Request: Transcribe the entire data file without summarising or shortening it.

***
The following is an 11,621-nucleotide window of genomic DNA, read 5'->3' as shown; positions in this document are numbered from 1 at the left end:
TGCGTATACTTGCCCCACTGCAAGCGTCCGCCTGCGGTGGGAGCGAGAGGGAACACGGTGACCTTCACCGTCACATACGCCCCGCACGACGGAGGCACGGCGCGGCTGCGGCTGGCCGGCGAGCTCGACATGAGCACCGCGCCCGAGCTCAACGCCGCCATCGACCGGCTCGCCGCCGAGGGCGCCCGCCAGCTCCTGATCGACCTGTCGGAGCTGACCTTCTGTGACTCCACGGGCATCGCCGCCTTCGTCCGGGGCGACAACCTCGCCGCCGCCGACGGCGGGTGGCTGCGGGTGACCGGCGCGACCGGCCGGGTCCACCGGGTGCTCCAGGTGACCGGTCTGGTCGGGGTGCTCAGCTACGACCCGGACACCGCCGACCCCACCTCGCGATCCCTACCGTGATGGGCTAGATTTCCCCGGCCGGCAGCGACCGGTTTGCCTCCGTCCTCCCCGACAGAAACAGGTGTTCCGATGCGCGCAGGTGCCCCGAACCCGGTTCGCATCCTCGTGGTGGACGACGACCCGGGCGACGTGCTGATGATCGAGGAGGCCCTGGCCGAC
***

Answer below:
The following is an 11,621-nucleotide window of genomic DNA, read 5'->3' as shown; positions in this document are numbered from 1 at the left end:
TGCGTATACTTGCCCCACTGCAAGCGTCCGCCTGCGGTGGGAGCGAGAGGGAACACGGTGACCTTCACCGTCACATACGCCCCGCACGACGGAGGCACGGCGCGGCTGCGGCTGGCCGGCGAGCTCGACATGAGCACCGCGCCCGAGCTCAACGCCGCCATCGACCGGCTCGCCGCCGAGGGCGCCCGCCAGCTCCTGATCGACCTGTCGGAGCTGACCTTCTGTGACTCCACGGGCATCGCCGCCTTCGTCCGGGGCGACAACCTCGCCGCCGCCGACGGCGGGTGGCTGCGGGTGACCGGCGCGACCGGCCGGGTCCACCGGGTGCTCCAGGTGACCGGTCTGGTCGGGGTGCTCAGCTACGACCCGGACACCGCCGACCCCACCTCGCGATCCCTACCGTGATGGGCTAGATTTCCCCGGCCGGCAGCGACCGGTTTGCCTCCGTCCTCCCCGACAGAAACAGGTGTTCCGATGCGCGCAGGTGCCCCGAACCCGGTTCGCATCCTCGTGGTGGACGACGACCCGGGCGACGTGCTGATGATCGAGGAGGCCCTGGCCGAC